(The Root) — On the heels of a major loss for organized labor in Wisconsin earlier this year, when the state’s governor signed a law limiting collective bargaining rights (a law later struck down by a judge and pending appeal), unions are now under siege in the state of Michigan. On Tuesday Gov. Rick Snyder signed into law a series of controversial “right to work” laws, which will limit the powers of the state’s organized labor force.
Among the measures: Union dues can no longer be compulsory in private workplaces with labor contracts, which critics fear will sap union finances and clout. The move has sparked national outrage among progressives, as well as fear among many members of the working class. But black working men and women may have particular reason to worry.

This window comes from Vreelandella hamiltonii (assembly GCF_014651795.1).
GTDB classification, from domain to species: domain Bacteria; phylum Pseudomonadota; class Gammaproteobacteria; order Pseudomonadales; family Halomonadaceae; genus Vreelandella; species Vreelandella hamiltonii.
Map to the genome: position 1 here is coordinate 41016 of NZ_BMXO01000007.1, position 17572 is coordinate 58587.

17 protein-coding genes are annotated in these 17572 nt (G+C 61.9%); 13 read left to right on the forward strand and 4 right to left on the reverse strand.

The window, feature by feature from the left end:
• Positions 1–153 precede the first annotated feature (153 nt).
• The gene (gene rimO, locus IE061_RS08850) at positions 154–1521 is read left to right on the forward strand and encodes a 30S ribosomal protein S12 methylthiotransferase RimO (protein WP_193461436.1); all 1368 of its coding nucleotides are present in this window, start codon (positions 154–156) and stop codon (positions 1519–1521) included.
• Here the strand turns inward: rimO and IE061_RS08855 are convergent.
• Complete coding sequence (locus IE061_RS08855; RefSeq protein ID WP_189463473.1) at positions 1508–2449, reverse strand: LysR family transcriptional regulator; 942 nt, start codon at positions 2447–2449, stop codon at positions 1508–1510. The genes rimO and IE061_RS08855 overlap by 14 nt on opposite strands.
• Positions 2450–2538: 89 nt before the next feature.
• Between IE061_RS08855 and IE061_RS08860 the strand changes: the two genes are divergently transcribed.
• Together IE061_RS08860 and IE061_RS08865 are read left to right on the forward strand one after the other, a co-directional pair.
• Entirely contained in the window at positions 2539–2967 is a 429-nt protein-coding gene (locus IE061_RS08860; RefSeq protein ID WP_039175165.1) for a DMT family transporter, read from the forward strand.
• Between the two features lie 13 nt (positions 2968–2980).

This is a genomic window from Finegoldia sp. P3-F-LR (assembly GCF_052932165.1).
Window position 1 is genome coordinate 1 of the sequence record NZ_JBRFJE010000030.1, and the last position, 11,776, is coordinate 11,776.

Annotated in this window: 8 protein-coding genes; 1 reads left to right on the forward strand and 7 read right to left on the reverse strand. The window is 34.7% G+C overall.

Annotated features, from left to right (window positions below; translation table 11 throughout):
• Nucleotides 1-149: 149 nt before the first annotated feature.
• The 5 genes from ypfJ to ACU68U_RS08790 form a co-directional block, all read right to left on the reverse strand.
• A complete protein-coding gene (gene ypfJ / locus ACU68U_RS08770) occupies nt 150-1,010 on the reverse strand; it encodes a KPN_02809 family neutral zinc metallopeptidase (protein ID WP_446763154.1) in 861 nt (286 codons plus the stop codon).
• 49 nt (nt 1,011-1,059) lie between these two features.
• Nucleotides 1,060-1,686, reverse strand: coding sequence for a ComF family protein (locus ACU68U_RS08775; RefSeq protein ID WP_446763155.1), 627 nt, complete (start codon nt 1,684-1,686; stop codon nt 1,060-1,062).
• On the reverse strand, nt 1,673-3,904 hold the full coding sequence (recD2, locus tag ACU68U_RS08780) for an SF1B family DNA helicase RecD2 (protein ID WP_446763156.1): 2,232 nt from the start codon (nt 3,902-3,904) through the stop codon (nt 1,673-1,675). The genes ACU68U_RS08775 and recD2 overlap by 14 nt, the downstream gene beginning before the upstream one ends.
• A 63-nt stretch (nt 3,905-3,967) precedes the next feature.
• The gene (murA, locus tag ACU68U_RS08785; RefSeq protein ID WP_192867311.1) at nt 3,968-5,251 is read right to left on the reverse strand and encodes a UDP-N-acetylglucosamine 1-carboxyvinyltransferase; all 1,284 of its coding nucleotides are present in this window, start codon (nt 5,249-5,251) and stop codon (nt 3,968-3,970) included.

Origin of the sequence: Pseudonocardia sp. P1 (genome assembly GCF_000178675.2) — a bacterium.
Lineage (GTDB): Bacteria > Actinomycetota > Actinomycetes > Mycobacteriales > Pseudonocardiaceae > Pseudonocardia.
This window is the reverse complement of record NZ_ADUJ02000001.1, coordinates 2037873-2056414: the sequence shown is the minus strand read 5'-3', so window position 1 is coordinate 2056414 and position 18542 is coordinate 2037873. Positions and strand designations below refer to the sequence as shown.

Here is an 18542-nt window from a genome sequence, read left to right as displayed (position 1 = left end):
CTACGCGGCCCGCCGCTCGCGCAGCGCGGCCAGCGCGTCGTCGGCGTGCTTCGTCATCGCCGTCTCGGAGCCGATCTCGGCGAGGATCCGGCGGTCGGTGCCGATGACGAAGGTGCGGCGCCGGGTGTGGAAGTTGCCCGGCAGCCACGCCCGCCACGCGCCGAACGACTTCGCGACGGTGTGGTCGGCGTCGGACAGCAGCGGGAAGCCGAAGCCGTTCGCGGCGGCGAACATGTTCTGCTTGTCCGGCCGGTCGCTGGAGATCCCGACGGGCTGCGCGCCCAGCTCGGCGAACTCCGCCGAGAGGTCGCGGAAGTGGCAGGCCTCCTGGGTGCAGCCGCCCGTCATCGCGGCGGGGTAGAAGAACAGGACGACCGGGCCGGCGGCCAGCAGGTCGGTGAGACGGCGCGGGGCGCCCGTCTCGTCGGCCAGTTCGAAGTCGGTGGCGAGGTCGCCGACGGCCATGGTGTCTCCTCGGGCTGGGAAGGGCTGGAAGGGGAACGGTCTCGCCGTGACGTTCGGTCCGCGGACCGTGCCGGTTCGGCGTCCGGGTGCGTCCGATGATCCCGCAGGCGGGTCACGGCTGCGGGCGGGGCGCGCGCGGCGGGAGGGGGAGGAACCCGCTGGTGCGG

According to a report, being in a union puts black Americans noticeably ahead, economically, of their nonunionized black counterparts. “On average, unionization raised black workers’ wages 12 percent — about $2 per hour — relative to black workers with similar characteristics who were not in unions,” a 2008 report from the Center for Economic Policy Research (pdf) found. Given that blacks overindex for labor union membership, these wage differentials have a greater impact on overall black earning power.
The report went on to note that for benefits, like health insurance and pensions, unionization had an even more profound effect on the economic stability of black workers. “African-American workers who were in unions were 16 percentage points more likely to have employer-provided health insurance and 19 percentage points more likely to have a pension plan than similar nonunion workers,” according to the report. For low-wage jobs, the benefits of union membership were even more pronounced. Black Americans in low-wage jobs who were unionized were 20 percent more likely to have insurance and 28 percent more likely to have pension plans than their nonunionized low-wage counterparts.